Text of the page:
US 4254659 A
An angular rate of change sensing device of the type wherein angular rate of change, movement, or velocity is indicated by sensing a differential fluid velocity relative to a sensing apparatus in an underdeveloped laminar fluid flow field and is characterized primarily in that under conditions of no angular movement, there exists a constant or flat fluid velocity and density profile in a plane normal to the longitudinal axis of the flow channel. The device consists of a fluid flow inlet conditioner, a contoured inlet nozzle, a straight or slightly diffusing flow channel, a flow sensing apparatus inside the channel, and a device for pumping fluid through the flow conditioner and channel. Under conditions of angular rotation the velocity profile of a constant velocity, laminar fluid flow field relative to a sensing apparatus, is distorted due to fluid dynamic inertial effects and due to the effects of a relative velocity differential between sensing elements. Sensing apparatus positioned inside the fluid flow channel responds to a differential fluid velocity and yields output signals proportional to an induced angular movement in a plane which includes the differential sensors and the longitudinal axis of the flow channel.
1. A unit for sensing the direction and rate of angular movement of a body comprising: a fluid flow channel including a short section of pipe, a flow inlet plenum connected longitudinally to one end of the flow-channel and providing a means for dampening out inhomogenieties and disturbances in pressure of the fluid flow which enters the inlet region of said fluid flow channel, a fluid flow-sensing means which respond to differences in fluid flow velocity across a diameter of said flow channel and are mounted to a fixture which is connected longitudinally to the end of said flow channel opposite said inlet plenum and with said sensing means positioned symmetrically about the longitudinal axis of said flow channel, a mounting block fixture to which parts including said inlet plenum, flow channel, and sensing means are attached and providing a base mounting for a fluid pumping means which is incorporated for the purpose of establishing a low velocity, uniform, laminar flow of fluid nearly across the entire diameter of said flow channel in a velocity direction into said inlet plenum, longitudinally through said flow channel, and exhausting into the ambient environment and alternately returned through pipes to said inlet plenum through ports in said mounting block fixture such that under conditions of angular movement in a plane which includes a diameter of said flow channel which passes centrally through the sensing means and the longitudinal axis of said flow channel, the distribution of fluid flow rate across said flow channel diameter becomes unsymmetrical proportional to the applied angular movement and the said sensing means respond proportionally to the said induced unsymmetric flow about the same channel diameter, the sensing means thus producing measurable output signals proportional to rate and direction of angular movement.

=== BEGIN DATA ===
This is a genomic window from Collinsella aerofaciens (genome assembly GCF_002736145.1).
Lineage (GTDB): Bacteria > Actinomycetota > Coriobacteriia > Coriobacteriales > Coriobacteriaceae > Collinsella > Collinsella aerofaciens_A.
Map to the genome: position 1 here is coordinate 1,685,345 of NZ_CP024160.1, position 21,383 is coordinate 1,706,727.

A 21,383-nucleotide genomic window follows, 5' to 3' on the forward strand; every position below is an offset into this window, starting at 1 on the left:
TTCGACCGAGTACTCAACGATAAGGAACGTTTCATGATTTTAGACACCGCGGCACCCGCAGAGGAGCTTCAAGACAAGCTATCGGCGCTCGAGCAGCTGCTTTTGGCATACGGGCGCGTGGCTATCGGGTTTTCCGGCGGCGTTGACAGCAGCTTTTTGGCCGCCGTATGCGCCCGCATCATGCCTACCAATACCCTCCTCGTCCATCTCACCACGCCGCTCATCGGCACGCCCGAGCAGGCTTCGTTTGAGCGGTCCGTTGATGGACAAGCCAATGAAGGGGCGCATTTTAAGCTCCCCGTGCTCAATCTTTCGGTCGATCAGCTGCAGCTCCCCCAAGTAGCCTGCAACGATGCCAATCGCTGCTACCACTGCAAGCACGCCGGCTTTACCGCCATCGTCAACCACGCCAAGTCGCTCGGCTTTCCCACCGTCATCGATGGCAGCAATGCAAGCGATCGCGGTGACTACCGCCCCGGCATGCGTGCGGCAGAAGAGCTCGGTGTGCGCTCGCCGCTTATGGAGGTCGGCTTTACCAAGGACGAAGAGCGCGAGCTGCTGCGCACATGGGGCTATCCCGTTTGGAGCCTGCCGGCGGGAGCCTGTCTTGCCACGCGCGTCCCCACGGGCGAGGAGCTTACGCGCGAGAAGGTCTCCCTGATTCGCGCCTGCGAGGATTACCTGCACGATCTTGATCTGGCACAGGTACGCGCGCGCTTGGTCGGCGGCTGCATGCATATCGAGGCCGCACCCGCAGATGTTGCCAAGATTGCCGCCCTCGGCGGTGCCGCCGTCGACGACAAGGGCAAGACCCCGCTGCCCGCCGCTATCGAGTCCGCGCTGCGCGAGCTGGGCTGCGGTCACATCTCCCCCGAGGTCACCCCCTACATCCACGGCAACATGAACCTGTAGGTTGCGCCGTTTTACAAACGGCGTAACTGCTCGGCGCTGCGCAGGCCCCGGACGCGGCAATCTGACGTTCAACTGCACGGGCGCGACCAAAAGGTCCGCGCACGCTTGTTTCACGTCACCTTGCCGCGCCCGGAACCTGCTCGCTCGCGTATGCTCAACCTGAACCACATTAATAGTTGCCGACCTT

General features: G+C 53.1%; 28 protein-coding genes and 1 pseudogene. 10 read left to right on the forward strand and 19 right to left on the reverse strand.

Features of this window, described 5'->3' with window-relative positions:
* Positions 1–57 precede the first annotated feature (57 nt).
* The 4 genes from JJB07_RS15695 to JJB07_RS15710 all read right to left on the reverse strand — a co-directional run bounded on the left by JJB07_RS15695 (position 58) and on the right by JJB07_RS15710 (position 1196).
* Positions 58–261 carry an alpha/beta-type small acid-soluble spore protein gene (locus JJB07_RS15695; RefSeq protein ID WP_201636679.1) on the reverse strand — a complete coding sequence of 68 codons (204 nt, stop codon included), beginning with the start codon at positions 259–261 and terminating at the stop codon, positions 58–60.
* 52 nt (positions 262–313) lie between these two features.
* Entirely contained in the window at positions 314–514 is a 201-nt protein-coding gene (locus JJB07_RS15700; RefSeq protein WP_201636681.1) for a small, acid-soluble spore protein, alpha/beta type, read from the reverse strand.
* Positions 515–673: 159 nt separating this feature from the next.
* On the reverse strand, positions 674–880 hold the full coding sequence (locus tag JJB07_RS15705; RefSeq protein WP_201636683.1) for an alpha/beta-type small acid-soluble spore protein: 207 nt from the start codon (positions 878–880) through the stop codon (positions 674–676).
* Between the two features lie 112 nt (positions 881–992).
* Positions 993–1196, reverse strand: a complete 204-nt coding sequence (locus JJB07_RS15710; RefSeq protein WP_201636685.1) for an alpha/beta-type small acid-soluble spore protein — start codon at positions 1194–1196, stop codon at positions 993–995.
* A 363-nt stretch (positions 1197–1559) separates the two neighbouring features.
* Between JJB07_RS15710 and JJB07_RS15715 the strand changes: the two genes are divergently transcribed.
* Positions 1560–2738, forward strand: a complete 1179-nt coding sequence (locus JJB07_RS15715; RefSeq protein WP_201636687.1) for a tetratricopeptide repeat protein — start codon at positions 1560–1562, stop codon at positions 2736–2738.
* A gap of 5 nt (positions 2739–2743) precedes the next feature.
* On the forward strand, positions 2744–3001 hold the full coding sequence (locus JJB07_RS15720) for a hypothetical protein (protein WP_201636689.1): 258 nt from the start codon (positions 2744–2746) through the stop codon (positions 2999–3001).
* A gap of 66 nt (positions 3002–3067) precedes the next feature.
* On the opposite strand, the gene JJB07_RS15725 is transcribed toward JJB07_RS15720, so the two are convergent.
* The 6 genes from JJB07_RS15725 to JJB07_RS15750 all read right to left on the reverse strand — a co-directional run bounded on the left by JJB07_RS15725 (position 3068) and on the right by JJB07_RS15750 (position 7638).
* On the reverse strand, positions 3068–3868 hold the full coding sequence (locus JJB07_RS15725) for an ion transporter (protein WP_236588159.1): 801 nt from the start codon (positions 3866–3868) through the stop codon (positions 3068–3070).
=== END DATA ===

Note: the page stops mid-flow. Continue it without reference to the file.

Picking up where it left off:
2. A unit according to claim 1 in which said inlet plenum is a cavity with porous side walls which provide sufficient fluid flow restriction in order to dampen out fluid pressure fluctuations as the inlet of said flow channel and provide a constant fluid pressure distribution across the entire diameter of said flow channel inlet region.
3. A unit according to claim 1 in which said fluid pumping means provides a constant, uniform, laminar flow of fluid through said flow-channel, the distribution of fluid flow rate and velocity across said flow channel diameter being nearly constant along the longitudinal axis of said flow channel under conditions of zero angular movement, the direction of fluid flow being toward said fluid pumping means.
4. A unit according to claim 1 in which said sensing means includes two thermally sensitive elements positioned at identical longitudinal distance from said flow-channel inlet region and being spaced apart from each other equal distances from the longitudinal central axis of said flow channel, said sensing means being responsive to induced differential in fluid flow velocity across a diameter of said flow channel and the longitudinal axis of the said flow channel.
5. A unit according to claim 4 in which said thermally sensitive elements are each electrically heated through independent external electrical circuits to an equilibrium temperature and whereby the direction and rate of angular movement is indicated by the differential in power required for maintaining said thermally sensitive elements at a constant equilibrium temperature because of the differential in heat transfer from said elements as a result of an induced unsymmetric fluid flow velocity distribution across the diameter of the said flow channel.
6. A unit according to claim 1 in which said section of pipe includes a smooth wall configuration having a length to internal pipe-cross-section diameter ratio of approximately three.